Consequent to a number of high-value acquisitions beginning in 2003, especially in the area of applications, Oracle Corporation currently maintains a number of product lines:
Development of applications commonly takes place in Java (using Oracle JDeveloper) or through PL/SQL (using, for example, Oracle Forms and Oracle Reports). Oracle Corporation has started a drive toward "wizard"-driven environments with a view to enabling non-programmers to produce simple data-driven applications.
Around this time, Oracle technology started to lag technically behind that of Sybase. In 1990-1993 Sybase became the fastest-growing database company and the database industry's darling vendor, but soon fell victim to its merger mania and to technical issues with System X. Sybase's 1993 merger with PowerSoft resulted in its losing its focus on its core database technology. In 1993, Sybase sold the rights to its database software running under the Windows operating system to Microsoft Corporation, which now markets it under the name "SQL Server."
In 1994 Informix Software overtook Sybase and became Oracle's most important rival. The intense war between Informix CEO Phil White and Ellison made front-page news in Silicon Valley for three years. Ultimately, Oracle defeated Informix in 1997. In November 2005 a book detailing the war between Oracle and Informix appeared. The Real Story of Informix Software and Phil White provides a detailed chronology of the battle of Informix against Oracle, and how Informix Software's CEO Phil White landed in jail because of his obsession about overtaking Ellison.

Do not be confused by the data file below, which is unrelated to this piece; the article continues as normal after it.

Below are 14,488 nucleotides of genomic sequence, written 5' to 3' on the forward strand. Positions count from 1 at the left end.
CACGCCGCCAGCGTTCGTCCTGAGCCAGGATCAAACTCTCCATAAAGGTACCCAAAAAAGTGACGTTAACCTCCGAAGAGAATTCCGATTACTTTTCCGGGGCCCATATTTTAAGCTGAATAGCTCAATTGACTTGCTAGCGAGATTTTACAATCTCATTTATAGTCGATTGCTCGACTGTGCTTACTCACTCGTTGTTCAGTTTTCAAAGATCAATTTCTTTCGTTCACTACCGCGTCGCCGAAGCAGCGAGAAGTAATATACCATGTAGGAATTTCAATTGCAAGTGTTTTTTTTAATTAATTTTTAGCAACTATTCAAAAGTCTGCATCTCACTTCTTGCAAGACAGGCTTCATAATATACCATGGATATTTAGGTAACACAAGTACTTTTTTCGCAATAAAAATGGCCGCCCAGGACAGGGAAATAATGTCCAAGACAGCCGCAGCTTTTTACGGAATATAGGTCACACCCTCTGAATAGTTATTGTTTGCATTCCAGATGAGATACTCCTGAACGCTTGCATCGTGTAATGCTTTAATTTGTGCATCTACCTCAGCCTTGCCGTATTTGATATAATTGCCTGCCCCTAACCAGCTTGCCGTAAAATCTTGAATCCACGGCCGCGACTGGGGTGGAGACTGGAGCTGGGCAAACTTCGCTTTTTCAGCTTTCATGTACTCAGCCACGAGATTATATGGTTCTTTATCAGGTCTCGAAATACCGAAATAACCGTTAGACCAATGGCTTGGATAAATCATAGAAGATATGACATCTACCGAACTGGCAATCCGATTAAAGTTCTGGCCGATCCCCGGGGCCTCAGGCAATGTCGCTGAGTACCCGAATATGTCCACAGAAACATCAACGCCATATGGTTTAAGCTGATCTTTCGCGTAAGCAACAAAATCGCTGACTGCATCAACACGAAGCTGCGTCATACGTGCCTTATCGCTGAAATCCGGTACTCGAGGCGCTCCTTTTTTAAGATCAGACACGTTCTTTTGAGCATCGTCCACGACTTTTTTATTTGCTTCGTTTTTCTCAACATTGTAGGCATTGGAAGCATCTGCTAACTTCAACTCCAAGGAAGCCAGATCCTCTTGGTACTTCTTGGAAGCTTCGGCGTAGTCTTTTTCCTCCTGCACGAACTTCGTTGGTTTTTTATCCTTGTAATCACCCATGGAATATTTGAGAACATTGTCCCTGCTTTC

Once it had overcome Informix and Sybase, Oracle Corporation enjoyed years of dominance in the database market until the rise of Microsoft's SQL Server in the late 1990s and IBM's acquisition of Informix Software in 2000 (to complement its DB2 database). Today Oracle's competes for new database licenses on UNIX, Linux, and Windows operating systems primarily against IBM's DB2 and Microsoft SQL Server (which only runs on Windows). IBM's DB2 still dominates the mainframe database market.